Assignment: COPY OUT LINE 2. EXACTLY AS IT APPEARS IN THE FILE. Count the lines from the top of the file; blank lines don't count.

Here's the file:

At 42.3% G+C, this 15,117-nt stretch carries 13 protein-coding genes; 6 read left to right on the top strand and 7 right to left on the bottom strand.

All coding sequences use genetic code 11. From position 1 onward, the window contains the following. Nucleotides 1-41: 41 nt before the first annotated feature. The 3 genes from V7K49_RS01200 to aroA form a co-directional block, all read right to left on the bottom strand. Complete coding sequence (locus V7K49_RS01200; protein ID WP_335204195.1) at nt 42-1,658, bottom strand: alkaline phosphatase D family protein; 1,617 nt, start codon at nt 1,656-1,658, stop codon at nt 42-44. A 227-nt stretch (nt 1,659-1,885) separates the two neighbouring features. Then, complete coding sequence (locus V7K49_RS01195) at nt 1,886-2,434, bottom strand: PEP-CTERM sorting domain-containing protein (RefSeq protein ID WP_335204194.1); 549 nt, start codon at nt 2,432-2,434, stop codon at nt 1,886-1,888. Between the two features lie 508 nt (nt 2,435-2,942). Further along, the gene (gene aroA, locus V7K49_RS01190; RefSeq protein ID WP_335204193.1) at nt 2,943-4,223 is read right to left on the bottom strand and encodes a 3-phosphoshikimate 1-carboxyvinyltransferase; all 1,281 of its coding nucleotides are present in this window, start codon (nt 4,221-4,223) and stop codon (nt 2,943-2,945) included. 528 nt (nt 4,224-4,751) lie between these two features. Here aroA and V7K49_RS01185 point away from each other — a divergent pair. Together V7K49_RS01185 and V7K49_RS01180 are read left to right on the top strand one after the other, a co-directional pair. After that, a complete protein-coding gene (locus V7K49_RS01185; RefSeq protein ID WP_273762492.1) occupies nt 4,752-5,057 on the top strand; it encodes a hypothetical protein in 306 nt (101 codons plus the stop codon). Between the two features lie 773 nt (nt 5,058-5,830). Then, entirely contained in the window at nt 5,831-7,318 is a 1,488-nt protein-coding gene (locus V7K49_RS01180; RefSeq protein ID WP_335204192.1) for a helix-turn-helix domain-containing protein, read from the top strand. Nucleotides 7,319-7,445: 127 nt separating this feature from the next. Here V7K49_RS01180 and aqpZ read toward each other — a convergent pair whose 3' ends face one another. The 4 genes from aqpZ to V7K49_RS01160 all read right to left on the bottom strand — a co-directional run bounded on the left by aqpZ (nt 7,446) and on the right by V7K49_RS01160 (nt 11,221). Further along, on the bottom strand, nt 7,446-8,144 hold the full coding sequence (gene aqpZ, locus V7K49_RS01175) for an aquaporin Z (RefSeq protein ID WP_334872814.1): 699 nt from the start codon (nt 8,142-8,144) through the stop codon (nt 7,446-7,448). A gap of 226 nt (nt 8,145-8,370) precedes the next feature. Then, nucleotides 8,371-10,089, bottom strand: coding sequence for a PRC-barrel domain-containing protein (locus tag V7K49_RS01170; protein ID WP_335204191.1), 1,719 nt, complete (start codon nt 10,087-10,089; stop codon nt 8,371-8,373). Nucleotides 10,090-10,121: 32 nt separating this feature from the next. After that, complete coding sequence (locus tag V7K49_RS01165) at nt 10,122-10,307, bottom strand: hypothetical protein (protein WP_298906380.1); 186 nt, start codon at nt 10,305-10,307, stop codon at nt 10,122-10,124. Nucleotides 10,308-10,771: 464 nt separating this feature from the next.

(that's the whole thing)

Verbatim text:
All coding sequences use genetic code 11. From position 1 onward, the window contains the following. Nucleotides 1-41: 41 nt before the first annotated feature. The 3 genes from V7K49_RS01200 to aroA form a co-directional block, all read right to left on the bottom strand. Complete coding sequence (locus V7K49_RS01200; protein ID WP_335204195.1) at nt 42-1,658, bottom strand: alkaline phosphatase D family protein; 1,617 nt, start codon at nt 1,656-1,658, stop codon at nt 42-44. A 227-nt stretch (nt 1,659-1,885) separates the two neighbouring features. Then, complete coding sequence (locus V7K49_RS01195) at nt 1,886-2,434, bottom strand: PEP-CTERM sorting domain-containing protein (RefSeq protein ID WP_335204194.1); 549 nt, start codon at nt 2,432-2,434, stop codon at nt 1,886-1,888. Between the two features lie 508 nt (nt 2,435-2,942). Further along, the gene (gene aroA, locus V7K49_RS01190; RefSeq protein ID WP_335204193.1) at nt 2,943-4,223 is read right to left on the bottom strand and encodes a 3-phosphoshikimate 1-carboxyvinyltransferase; all 1,281 of its coding nucleotides are present in this window, start codon (nt 4,221-4,223) and stop codon (nt 2,943-2,945) included. 528 nt (nt 4,224-4,751) lie between these two features. Here aroA and V7K49_RS01185 point away from each other — a divergent pair. Together V7K49_RS01185 and V7K49_RS01180 are read left to right on the top strand one after the other, a co-directional pair. After that, a complete protein-coding gene (locus V7K49_RS01185; RefSeq protein ID WP_273762492.1) occupies nt 4,752-5,057 on the top strand; it encodes a hypothetical protein in 306 nt (101 codons plus the stop codon). Between the two features lie 773 nt (nt 5,058-5,830). Then, entirely contained in the window at nt 5,831-7,318 is a 1,488-nt protein-coding gene (locus V7K49_RS01180; RefSeq protein ID WP_335204192.1) for a helix-turn-helix domain-containing protein, read from the top strand. Nucleotides 7,319-7,445: 127 nt separating this feature from the next. Here V7K49_RS01180 and aqpZ read toward each other — a convergent pair whose 3' ends face one another. The 4 genes from aqpZ to V7K49_RS01160 all read right to left on the bottom strand — a co-directional run bounded on the left by aqpZ (nt 7,446) and on the right by V7K49_RS01160 (nt 11,221). Further along, on the bottom strand, nt 7,446-8,144 hold the full coding sequence (gene aqpZ, locus V7K49_RS01175) for an aquaporin Z (RefSeq protein ID WP_334872814.1): 699 nt from the start codon (nt 8,142-8,144) through the stop codon (nt 7,446-7,448). A gap of 226 nt (nt 8,145-8,370) precedes the next feature. Then, nucleotides 8,371-10,089, bottom strand: coding sequence for a PRC-barrel domain-containing protein (locus tag V7K49_RS01170; protein ID WP_335204191.1), 1,719 nt, complete (start codon nt 10,087-10,089; stop codon nt 8,371-8,373). Nucleotides 10,090-10,121: 32 nt separating this feature from the next. After that, complete coding sequence (locus tag V7K49_RS01165) at nt 10,122-10,307, bottom strand: hypothetical protein (protein WP_298906380.1); 186 nt, start codon at nt 10,305-10,307, stop codon at nt 10,122-10,124. Nucleotides 10,308-10,771: 464 nt separating this feature from the next.